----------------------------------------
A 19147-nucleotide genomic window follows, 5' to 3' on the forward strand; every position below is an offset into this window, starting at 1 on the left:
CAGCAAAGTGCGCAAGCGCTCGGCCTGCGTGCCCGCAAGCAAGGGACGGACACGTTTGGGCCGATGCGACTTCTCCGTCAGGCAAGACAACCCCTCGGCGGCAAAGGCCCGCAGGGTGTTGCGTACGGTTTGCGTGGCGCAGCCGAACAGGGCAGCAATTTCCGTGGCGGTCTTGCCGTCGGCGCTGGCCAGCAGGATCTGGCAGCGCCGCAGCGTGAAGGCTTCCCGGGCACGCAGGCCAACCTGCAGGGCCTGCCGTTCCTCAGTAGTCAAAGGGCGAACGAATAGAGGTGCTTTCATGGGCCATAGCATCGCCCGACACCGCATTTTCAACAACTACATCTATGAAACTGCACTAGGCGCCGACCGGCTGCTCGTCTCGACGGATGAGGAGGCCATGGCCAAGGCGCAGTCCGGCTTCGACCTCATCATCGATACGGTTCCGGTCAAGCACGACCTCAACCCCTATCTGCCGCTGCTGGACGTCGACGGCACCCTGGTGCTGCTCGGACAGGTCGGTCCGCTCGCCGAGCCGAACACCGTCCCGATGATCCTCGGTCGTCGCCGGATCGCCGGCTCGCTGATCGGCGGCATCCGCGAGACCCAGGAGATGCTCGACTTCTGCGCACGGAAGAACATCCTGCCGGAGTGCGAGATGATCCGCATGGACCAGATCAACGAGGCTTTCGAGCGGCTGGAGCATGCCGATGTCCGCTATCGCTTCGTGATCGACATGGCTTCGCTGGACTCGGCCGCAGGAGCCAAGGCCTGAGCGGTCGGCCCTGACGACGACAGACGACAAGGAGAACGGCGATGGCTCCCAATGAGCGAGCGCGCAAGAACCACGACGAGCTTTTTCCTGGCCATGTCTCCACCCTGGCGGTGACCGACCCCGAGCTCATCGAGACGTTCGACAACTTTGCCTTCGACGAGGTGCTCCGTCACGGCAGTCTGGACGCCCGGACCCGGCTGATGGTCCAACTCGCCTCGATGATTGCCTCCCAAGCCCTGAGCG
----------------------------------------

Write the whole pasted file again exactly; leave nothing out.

A 19147-nucleotide genomic window follows, 5' to 3' on the forward strand; every position below is an offset into this window, starting at 1 on the left:
CAGCAAAGTGCGCAAGCGCTCGGCCTGCGTGCCCGCAAGCAAGGGACGGACACGTTTGGGCCGATGCGACTTCTCCGTCAGGCAAGACAACCCCTCGGCGGCAAAGGCCCGCAGGGTGTTGCGTACGGTTTGCGTGGCGCAGCCGAACAGGGCAGCAATTTCCGTGGCGGTCTTGCCGTCGGCGCTGGCCAGCAGGATCTGGCAGCGCCGCAGCGTGAAGGCTTCCCGGGCACGCAGGCCAACCTGCAGGGCCTGCCGTTCCTCAGTAGTCAAAGGGCGAACGAATAGAGGTGCTTTCATGGGCCATAGCATCGCCCGACACCGCATTTTCAACAACTACATCTATGAAACTGCACTAGGCGCCGACCGGCTGCTCGTCTCGACGGATGAGGAGGCCATGGCCAAGGCGCAGTCCGGCTTCGACCTCATCATCGATACGGTTCCGGTCAAGCACGACCTCAACCCCTATCTGCCGCTGCTGGACGTCGACGGCACCCTGGTGCTGCTCGGACAGGTCGGTCCGCTCGCCGAGCCGAACACCGTCCCGATGATCCTCGGTCGTCGCCGGATCGCCGGCTCGCTGATCGGCGGCATCCGCGAGACCCAGGAGATGCTCGACTTCTGCGCACGGAAGAACATCCTGCCGGAGTGCGAGATGATCCGCATGGACCAGATCAACGAGGCTTTCGAGCGGCTGGAGCATGCCGATGTCCGCTATCGCTTCGTGATCGACATGGCTTCGCTGGACTCGGCCGCAGGAGCCAAGGCCTGAGCGGTCGGCCCTGACGACGACAGACGACAAGGAGAACGGCGATGGCTCCCAATGAGCGAGCGCGCAAGAACCACGACGAGCTTTTTCCTGGCCATGTCTCCACCCTGGCGGTGACCGACCCCGAGCTCATCGAGACGTTCGACAACTTTGCCTTCGACGAGGTGCTCCGTCACGGCAGTCTGGACGCCCGGACCCGGCTGATGGTCCAACTCGCCTCGATGATTGCCTCCCAAGCCCTGAGCG